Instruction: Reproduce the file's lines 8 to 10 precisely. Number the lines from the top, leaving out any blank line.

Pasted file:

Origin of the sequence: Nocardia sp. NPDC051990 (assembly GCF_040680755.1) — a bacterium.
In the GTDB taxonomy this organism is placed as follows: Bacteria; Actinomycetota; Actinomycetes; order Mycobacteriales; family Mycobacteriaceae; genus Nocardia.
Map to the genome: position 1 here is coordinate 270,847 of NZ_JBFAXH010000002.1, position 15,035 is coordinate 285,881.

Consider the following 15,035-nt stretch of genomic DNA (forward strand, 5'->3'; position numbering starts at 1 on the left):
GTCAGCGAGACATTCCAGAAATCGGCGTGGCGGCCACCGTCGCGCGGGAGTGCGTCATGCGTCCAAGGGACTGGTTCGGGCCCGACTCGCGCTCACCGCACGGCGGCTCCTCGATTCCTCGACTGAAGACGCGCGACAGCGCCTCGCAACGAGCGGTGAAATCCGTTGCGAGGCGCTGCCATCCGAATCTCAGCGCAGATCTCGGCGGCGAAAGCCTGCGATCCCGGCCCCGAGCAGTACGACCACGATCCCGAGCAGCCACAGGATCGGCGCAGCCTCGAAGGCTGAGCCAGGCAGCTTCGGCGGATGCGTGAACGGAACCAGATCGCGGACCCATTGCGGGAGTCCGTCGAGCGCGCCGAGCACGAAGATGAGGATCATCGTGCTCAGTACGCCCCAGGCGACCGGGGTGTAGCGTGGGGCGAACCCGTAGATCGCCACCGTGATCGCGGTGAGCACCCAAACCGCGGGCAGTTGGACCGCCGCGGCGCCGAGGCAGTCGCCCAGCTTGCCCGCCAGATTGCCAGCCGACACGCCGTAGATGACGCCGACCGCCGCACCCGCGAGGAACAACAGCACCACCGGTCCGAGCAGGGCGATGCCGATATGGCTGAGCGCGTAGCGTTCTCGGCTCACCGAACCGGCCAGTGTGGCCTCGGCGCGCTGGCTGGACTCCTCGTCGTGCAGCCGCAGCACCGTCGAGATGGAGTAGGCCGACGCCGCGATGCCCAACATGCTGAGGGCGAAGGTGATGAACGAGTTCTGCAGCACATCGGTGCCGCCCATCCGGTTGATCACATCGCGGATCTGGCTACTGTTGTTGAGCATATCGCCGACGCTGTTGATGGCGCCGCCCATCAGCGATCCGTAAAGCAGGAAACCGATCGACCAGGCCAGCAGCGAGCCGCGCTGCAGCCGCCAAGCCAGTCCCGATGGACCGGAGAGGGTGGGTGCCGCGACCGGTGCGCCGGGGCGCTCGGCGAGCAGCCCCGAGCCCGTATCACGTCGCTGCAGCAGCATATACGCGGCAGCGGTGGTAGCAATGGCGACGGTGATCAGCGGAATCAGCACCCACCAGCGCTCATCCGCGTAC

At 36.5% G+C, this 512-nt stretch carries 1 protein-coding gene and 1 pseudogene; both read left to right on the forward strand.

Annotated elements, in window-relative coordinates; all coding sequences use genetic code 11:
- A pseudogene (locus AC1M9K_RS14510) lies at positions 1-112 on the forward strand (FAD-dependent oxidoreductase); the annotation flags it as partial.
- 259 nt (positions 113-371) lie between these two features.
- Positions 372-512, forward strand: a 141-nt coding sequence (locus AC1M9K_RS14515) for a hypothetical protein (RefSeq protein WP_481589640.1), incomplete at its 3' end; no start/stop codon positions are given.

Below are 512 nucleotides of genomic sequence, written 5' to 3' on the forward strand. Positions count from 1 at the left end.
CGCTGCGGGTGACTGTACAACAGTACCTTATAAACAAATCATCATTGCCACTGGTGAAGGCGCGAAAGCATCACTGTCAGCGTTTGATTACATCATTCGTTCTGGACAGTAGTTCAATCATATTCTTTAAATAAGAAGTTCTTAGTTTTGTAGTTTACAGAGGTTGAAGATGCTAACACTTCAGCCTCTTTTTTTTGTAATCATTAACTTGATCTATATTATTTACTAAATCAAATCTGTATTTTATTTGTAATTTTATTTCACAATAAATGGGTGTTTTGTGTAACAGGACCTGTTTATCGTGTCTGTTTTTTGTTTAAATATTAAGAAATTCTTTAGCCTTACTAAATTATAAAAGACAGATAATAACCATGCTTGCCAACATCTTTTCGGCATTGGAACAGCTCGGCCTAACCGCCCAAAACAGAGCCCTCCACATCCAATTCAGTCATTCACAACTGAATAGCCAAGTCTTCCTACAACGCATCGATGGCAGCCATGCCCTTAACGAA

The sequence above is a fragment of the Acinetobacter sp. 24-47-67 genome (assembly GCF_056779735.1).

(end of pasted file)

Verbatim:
- A pseudogene (locus AC1M9K_RS14510) lies at positions 1-112 on the forward strand (FAD-dependent oxidoreductase); the annotation flags it as partial.
- 259 nt (positions 113-371) lie between these two features.
- Positions 372-512, forward strand: a 141-nt coding sequence (locus AC1M9K_RS14515) for a hypothetical protein (RefSeq protein WP_481589640.1), incomplete at its 3' end; no start/stop codon positions are given.